Acta Phys. -Chim. Sin. ›› 2015, Vol. 31 ›› Issue (11): 2083-2090.doi: 10.3866/PKU.WHXB201510132

• THEORETICALAND COMPUTATIONAL CHEMISTRY • Previous Articles     Next Articles

First-Principles Calculations of Electronic Properties of Defective Armchair MoS2 Nanoribbons

Yan. SHAO1,Fang-Ping. OUYANG1,2,*(),Sheng-Lin. PENG2,Qi. LIU1,Zhi-An. JIA1,Hui. ZOU1,*()   

  1. 1 Institute of Super-microstructure and Ultrafast Process in Advanced Materials, School of Physics and Electronics, Central South University, Changsha 410083, P. R. China
    2 Powder Metallurgy Research Institute, State Key Laboratory of Powder Metallurgy, Central South University, Changsha 410083, P. R. China
  • Received:2015-05-07 Published:2015-11-13
  • Contact: Fang-Ping. OUYANG,Hui. ZOU E-mail:oyfp04@mails.tsinghua.edu.cn;zouhui1115@163.com
  • Supported by:
    the National Natural Science Foundation of China(51272291, 21103232, 11104356);Natural Science Fund forDistinguished Young Scholars of Hunan Province of China(2015JJ1020);State Key Laboratory of Powder Metallurgy, China(2014091907);Central South University Research Fund for Faculty, China(2013JSJJ022)

Abstract:

We investigated the electronic properties of armchair MoS2 nanoribbons with vacancy defects using a first-principles method based on density functional theory. It was found that defects reduced the stability of armchair MoS2 nanoribbons. Mo vacancies and MoS2 triple vacancies can both change the band structures of nanoribbons from semiconductor to metallic, whereas S vacancies, 2S divacancies, and MoS divacancies only decrease the bandgap. The densities of states and eigenstates of the nanoribbons indicated that impurity bands near the Fermi level basically contributed to the defect states. The relationships between the bandgap and width of four types of semiconducting nanoribbons were simulated. Nanoribbons with no defects have a bandgap that oscillates with width in a period of three, but the bandgap changes nonperiodically for nanoribbons with S vacancies, 2S divacancies, and MoS divacancies. We also found that when the concentration of defects decreased, the vacancy defects did not destroy the nanoribbon semiconducting behavior but only decreased the bandgap. These results open up possibilities for MoS2 nanoribbon applications in novel nanoelectronic devices.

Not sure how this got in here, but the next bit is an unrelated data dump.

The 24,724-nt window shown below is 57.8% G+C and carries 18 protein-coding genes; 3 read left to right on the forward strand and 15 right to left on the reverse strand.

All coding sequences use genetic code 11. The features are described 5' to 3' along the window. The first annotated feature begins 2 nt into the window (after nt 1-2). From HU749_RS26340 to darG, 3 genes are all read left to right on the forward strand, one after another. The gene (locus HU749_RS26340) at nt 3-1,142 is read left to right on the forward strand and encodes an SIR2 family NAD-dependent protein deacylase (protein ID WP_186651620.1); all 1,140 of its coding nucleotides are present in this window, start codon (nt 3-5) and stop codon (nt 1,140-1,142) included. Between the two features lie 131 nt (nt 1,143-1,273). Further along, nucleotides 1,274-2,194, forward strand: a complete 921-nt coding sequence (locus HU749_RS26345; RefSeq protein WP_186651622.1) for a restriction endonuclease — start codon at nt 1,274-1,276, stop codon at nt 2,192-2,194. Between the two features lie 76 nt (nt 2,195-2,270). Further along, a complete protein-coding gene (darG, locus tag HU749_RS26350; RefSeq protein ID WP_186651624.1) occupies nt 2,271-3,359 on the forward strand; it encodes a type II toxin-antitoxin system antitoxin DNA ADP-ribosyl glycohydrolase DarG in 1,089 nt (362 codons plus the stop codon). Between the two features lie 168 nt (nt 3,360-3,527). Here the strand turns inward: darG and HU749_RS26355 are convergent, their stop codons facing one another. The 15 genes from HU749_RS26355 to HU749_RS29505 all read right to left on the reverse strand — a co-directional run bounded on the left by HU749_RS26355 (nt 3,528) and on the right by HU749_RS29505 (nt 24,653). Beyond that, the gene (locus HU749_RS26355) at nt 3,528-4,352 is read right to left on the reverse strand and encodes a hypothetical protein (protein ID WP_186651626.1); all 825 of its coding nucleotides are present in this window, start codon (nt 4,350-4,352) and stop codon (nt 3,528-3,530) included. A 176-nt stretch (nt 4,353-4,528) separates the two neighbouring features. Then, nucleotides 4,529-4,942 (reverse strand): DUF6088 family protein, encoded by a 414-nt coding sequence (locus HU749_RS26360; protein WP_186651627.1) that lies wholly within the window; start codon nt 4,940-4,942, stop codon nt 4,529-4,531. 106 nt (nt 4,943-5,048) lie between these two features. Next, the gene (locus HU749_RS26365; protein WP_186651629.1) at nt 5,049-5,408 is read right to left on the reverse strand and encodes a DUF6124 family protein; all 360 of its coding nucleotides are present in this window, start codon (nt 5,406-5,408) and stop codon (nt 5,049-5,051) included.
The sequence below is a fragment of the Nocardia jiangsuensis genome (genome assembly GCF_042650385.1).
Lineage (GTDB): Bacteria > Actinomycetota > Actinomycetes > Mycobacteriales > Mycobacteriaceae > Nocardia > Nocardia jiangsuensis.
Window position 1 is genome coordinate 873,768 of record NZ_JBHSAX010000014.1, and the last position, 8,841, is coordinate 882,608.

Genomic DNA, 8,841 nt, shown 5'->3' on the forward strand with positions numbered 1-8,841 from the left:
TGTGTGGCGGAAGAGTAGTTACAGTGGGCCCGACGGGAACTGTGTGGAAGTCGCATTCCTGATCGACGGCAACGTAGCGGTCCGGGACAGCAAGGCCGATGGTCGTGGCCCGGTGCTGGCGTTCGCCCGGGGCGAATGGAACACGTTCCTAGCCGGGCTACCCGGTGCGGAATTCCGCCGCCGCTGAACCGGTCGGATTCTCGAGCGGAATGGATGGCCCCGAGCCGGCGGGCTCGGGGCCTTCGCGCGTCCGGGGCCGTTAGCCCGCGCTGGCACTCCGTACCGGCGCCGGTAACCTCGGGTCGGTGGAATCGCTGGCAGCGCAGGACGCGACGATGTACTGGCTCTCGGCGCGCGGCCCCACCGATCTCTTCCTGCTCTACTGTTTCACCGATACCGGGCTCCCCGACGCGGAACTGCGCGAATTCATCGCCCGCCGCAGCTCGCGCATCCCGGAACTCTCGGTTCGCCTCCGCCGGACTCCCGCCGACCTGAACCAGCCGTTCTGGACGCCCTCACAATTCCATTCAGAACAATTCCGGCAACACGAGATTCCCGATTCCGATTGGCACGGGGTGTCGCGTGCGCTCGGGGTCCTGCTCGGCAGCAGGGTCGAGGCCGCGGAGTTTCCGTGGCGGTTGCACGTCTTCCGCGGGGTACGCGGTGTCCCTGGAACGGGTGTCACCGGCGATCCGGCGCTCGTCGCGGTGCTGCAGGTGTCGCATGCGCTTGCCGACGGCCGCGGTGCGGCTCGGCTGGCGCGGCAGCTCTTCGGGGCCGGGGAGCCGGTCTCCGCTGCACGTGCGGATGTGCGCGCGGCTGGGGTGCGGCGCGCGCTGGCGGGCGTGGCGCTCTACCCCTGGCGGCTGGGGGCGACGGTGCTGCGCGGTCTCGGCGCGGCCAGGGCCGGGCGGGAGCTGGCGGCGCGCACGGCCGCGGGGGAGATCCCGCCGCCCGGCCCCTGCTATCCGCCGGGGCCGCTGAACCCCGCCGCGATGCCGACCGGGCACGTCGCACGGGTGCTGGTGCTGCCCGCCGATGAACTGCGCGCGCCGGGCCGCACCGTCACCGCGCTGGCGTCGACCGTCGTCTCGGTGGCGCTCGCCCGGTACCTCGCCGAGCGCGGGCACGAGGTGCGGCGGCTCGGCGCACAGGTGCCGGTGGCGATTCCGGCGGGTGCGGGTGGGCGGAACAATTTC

Key words: Molybdenum disulfide, Nanoribbon, Vacancy defect, First-principles, Electronic structure

MSC2000: 

  • O641